S. Austin Allibone, comp. Prose Quotations from Socrates to Macaulay. 1880.
Sir James Stephen
They show that our forefathers had not learned our modern affectation of a liberalism so cosmopolitan as to shrink from celebrating in the loftiest strains the greatness, the glory, and the happiness of England.
Used with due abstinence, hope acts as a healthful tonic; intemperately indulged, as an enervating opiate. The visions of future triumph which at first animate exertion, if dwelt upon too intensely, will usurp the place of the stern reality; and noble objects will be contemplated, not for their own inherent worth, but on account of the day-dreams they engender. Thus hope, aided by imagination, makes one man a hero, another a somnambulist, and a third a lunatic; while it renders them all enthusiasts.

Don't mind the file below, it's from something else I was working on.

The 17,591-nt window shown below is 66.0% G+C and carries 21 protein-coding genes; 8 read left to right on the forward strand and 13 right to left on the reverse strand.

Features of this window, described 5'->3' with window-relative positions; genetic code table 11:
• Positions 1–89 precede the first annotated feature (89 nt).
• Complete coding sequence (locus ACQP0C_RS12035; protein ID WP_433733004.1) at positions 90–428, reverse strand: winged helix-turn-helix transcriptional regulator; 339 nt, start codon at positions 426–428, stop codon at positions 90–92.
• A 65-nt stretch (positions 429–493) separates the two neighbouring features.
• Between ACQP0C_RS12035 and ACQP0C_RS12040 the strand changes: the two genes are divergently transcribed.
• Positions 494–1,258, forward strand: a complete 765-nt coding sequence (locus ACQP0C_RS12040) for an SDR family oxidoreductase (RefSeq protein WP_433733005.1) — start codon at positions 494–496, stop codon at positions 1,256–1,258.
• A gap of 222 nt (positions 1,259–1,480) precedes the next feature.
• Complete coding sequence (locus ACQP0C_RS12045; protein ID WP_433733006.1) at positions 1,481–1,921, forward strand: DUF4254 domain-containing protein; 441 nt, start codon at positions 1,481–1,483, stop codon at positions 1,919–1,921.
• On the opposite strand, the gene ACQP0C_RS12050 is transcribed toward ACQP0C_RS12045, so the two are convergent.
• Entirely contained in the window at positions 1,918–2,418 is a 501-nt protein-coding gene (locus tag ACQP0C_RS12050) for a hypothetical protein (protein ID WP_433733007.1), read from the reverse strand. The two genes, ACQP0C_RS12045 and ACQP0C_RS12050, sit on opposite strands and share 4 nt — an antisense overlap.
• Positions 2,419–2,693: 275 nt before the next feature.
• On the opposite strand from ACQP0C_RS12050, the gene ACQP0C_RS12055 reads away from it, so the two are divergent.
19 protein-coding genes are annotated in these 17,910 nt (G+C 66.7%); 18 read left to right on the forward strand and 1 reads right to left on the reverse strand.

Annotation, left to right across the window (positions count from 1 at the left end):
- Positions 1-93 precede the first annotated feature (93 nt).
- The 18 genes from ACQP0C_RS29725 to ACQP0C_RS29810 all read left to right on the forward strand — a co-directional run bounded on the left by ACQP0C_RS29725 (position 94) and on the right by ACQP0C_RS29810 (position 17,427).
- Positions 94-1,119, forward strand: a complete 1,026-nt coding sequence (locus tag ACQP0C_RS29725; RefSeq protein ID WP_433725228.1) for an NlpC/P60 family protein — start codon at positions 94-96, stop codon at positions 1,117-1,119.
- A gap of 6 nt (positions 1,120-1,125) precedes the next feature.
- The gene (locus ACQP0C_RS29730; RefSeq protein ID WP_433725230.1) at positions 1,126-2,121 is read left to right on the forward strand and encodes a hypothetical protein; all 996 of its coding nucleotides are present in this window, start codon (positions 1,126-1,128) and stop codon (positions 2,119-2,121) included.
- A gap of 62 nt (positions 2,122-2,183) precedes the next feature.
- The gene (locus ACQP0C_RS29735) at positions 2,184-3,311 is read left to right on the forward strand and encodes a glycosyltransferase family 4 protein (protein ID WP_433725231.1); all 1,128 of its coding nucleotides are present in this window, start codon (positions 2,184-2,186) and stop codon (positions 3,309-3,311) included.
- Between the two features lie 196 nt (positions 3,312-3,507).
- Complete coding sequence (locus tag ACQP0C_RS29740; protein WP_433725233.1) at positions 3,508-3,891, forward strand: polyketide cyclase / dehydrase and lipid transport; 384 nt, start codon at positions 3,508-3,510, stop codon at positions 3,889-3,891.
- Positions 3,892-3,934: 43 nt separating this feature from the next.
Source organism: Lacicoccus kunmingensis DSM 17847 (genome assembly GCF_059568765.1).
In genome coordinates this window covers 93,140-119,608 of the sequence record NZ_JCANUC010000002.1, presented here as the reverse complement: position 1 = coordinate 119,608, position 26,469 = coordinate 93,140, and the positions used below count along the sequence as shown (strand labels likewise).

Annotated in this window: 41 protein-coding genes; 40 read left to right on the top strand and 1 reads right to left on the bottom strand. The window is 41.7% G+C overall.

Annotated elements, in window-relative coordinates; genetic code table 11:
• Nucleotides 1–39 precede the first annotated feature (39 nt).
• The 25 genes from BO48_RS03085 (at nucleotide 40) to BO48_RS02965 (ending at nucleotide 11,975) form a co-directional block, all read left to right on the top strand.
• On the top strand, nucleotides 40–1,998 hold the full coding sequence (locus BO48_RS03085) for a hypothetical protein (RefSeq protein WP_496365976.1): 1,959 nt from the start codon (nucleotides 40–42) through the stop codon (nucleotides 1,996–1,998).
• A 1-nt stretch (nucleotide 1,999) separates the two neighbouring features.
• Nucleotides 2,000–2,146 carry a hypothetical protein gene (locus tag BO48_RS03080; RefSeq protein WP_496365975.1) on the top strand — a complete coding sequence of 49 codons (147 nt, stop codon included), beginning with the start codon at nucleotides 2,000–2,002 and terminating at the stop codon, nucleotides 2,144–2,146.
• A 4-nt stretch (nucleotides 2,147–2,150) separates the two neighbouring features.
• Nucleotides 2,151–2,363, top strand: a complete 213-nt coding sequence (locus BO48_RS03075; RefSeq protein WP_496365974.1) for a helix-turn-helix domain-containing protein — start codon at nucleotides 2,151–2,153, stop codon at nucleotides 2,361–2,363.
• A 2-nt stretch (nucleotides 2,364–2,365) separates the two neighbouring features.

A well-judging man will open his trunk-line of study in such a direction that, while habitually adhering to it, he may enjoy a ready access to such other fields of knowledge as are most nearly related to it.